Tips, lessons, and reflections from my trip to Japan

Earlier this year, I visited Japan in the high heat of summer with my little brother, cousin, and husband. Thus far, I have published all our highlights from the trip, in terms of which cities and sites we visited. This post is more of a summary and reflection of the whole trip.

Things to keep in mind when traveling to Japan:


Before going to Japan, we were all a little nervous about the heat. In case you didn’t know, summer in Japan are hot and humid. Most of the days we were there, the temperatures reached 100 degrees Fahrenheit and we were pouring sweat constantly. Given a choice, I would have preferred to go during autumn for the cooler temperatures and fall foliage… but that wasn’t an option for us. It is hard to coordinate with 4 different people and their schedules.

Fortunately, as I learn and relearn every time I travel, the human body is amazing at adapting, and so is the mind. It WAS really hot, but I quickly became accustomed to sweating each time I stepped out the door.

And, there turned out to be a plus side of our travel dates! Because it was so hot, there were less tourists for us to compete with. I have traveled through a few places during peak tourist season –  summertime in Dubrovnik, Croatia and cherry blossom season in Washington, DC. It was so crowded that I could only move one step a minute and was pushed around in the shoulder-to-shoulder crowds like I was at some middle school emo concert mosh pit. (is that dating myself?) If I’m being honest, I didn’t mind trading the crowds for the heat.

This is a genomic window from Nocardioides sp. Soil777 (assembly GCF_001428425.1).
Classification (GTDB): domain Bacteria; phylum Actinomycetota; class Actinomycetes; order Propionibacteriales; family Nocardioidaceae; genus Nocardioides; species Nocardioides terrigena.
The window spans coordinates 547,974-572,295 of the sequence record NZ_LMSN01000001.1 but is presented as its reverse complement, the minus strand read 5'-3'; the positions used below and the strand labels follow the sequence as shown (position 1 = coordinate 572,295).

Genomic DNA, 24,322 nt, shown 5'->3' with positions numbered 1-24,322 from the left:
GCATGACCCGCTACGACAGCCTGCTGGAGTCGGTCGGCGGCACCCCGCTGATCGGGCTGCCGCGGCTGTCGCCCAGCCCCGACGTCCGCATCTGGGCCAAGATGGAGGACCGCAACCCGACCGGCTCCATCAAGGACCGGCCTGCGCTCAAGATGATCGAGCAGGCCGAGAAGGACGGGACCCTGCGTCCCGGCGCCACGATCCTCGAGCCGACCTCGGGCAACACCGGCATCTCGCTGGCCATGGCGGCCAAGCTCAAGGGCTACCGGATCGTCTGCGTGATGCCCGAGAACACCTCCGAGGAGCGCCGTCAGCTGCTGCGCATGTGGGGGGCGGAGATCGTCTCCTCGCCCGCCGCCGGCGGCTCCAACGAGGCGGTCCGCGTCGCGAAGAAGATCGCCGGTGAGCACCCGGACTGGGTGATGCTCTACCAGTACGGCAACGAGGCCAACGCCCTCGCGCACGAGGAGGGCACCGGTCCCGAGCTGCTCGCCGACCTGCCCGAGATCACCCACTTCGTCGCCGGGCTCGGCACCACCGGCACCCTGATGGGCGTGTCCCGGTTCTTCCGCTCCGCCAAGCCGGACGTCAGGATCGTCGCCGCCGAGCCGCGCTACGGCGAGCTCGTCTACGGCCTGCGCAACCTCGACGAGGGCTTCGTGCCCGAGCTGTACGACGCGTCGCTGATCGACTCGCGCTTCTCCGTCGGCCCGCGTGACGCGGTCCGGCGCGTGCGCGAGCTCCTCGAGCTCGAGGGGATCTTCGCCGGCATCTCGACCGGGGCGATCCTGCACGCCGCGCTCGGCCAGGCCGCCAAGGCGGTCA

A common worry that someone might have when traveling to another country is the language barrier. For an English speaker, this was not an issue at all in Japan. We did run into a few people who did not speak English, but that was always when we left the cities (Mino park in Osaka). Even then, the people of Japan were so patient and helpful that we were able to communicate our needs regardless of the language barrier.

Cleanliness and trash disposal

Everywhere in Japan was clean… even bathrooms in the mountains were pristine. The whole country was so clean that it was noticeable. Tokyo was spotless. The subways were spotless. Is it still considered a city if there is no litter in the streets?

There was no trash on the streets, and there were also no trash cans on the streets. Why, in the USA, do we have both trash AND trash cans on the streets? If it’s so easy here to throw trash in a can, why do people still throw it on the ground?

In Japan, you might sometimes end up carrying your trash with you for a long time until you find an appropriate receptacle… yet everyone still waits to get to a receptacle before disposing of their trash.


Each hotel we stayed in was exceedingly accommodating. They were always willing to help at the front desk (make phone calls, hold luggage, other requests).